(feature photo courtesy of: David Banks/Getty Images)
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Veteran’s Day is upon us once more, so it is only fitting to honor baseball’s military veterans today. From the Civil War, our nation’s greatest struggle, to the rice paddies of Vietnam, there have been dozens of baseball men that have fought alongside the “common Joe”.
Some of the names of the men who’ve served our nation in its greatest time of need you will know, others you will not. The list of names is too exhaustive to name them all, but we tip our caps all the same. Here are five men who’ve served with distinction.
Morgan Bulkeley – Civil War
First president of the NL and Civil War veteran, Morgan Bulkeley. (Photo courtesy of: National Baseball Hall of Fame)
Morgan Bulkeley never played in a game, but the Hartford-based businessman was the first president of the National League. Bulkeley would only hold the National League’s presidency for one season in 1876. Not wanting to make baseball his life’s work, he walked away from the post.
In 1937, Bulkeley was enshrined in the Hall of Fame with Ban Johnson, the first president of the American League.
Bulkeley has the distinction of being the only Baseball Hall of Fame member to serve during the American Civil War. Even though he came from money, Morgan Bulkeley and his brother Charles both enlisted in the Union Army in 1861. An unusual choice given these were the sons of Aetna Insurance co-founder, Eliphalet Bulkeley.
For those that aren’t up to date on their Civil War history, the unusual nature of the Bulkeley boys’ enlistment lies in money. During the Civil War, a person could buy their way out of the draft and pay for another person to serve in their place. The Bulkeley boys choosing to enlist was the exception to the rule, make no doubts about it. For Morgan Bulkeley’s brother Charles, this decision would seal his fate. He would not survive the war.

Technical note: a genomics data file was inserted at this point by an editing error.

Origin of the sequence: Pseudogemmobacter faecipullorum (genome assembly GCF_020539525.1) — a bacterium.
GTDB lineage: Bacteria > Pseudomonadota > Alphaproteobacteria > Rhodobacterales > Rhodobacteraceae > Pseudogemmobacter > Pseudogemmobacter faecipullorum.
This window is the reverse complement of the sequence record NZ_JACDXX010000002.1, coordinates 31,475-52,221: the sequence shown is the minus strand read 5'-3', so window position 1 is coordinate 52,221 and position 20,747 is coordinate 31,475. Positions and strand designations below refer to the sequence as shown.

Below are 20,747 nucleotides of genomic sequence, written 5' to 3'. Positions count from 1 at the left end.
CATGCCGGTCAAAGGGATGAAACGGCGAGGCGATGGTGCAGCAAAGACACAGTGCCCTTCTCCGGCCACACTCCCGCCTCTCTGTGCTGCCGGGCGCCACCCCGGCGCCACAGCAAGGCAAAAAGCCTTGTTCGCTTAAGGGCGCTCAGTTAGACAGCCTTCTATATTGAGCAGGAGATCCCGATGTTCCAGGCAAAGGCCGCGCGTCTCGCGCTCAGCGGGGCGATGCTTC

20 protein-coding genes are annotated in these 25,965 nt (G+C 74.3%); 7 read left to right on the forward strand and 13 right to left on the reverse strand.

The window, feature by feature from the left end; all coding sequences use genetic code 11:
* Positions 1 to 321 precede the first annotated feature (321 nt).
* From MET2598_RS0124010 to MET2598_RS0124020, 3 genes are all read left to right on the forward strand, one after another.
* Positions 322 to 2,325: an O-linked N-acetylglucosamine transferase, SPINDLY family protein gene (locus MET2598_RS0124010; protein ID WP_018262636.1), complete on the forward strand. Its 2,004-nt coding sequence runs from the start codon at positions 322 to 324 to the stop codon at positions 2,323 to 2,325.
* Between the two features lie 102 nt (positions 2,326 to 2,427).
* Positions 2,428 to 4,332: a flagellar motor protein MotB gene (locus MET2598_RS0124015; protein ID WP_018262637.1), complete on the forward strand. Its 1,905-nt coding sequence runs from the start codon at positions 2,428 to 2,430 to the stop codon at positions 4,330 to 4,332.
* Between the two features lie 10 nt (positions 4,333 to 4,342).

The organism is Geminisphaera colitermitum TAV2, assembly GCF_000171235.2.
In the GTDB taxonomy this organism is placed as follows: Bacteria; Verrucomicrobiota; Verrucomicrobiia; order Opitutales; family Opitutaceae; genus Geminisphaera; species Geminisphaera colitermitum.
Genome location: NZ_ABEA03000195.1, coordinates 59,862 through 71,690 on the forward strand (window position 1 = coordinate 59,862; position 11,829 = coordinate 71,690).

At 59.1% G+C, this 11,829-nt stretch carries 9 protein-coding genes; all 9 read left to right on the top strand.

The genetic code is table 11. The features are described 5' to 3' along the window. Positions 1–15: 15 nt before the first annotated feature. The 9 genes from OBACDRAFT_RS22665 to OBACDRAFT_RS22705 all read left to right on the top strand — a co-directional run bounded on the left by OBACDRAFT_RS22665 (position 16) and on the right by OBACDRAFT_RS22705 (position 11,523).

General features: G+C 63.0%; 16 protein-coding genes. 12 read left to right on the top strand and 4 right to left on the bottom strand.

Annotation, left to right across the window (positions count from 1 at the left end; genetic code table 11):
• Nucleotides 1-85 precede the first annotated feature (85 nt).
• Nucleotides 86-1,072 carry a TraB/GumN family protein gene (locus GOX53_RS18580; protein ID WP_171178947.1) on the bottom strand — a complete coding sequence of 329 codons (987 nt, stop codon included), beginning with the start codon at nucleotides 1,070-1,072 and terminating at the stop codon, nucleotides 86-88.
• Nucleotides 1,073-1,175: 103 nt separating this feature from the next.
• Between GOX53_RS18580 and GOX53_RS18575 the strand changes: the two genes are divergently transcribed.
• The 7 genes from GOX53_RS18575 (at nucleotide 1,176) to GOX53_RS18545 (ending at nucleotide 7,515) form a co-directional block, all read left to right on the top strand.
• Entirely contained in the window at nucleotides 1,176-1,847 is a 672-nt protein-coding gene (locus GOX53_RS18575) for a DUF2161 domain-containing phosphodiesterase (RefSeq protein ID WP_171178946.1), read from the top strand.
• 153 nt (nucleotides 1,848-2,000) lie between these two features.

For Morgan Bulkeley though, he spent his time under the command of Gen. George McClellan in the 13th New York Regiment. It must have been a shock to go from a life of extravagance, to marching around the dirty, dusty countryside in pursuit of Robert E. Lee’s Army of Northern Virginia. This is exactly the life Bulkeley lived from the years 1861-1865.
Grover Alexander – WWI
Alexander is a name that rests among the greatest names in the history of pitching. What you might not have known, however, is Alexander also saw live combat in World War I.
Prior to the war, Grover Alexander broke into the big leagues in 1911 with Philadelphia. From that time on, he was one of the most dominant pitchers in the National League. He led the NL in wins five times between the years 1911-1917, posting three consecutive 30+ win seasons from 1915-1917. On top of those 30-win seasons, he also posted sub 2.00 ERA in each of those three years as well. He did all of this while war threatened to consume the entire world.
The United States had managed to keep a “veneer” of neutrality for most of WWI, but in the spring of 1917, peacetime was over. The U.S. was now on a war footing with Germany, and with an army that had been drastically reduced in strength over time, needed fresh recruits.
In 1917, and for the first time since the Civil War, the nation’s men were subject to conscription into the armed forces. This is the avenue by which Grover Alexander found his way into the Army.
Three games into the 1918 season, Alexander, at the rank of Sergeant found himself among the killing fields in France. A member of the 342nd Field Artillery Battalion. It was at his post, while under an enemy artillery barrage, that Alexander suffered severe hearing damage from a nearby shell explosion. This explosion also left Alexander with epilepsy.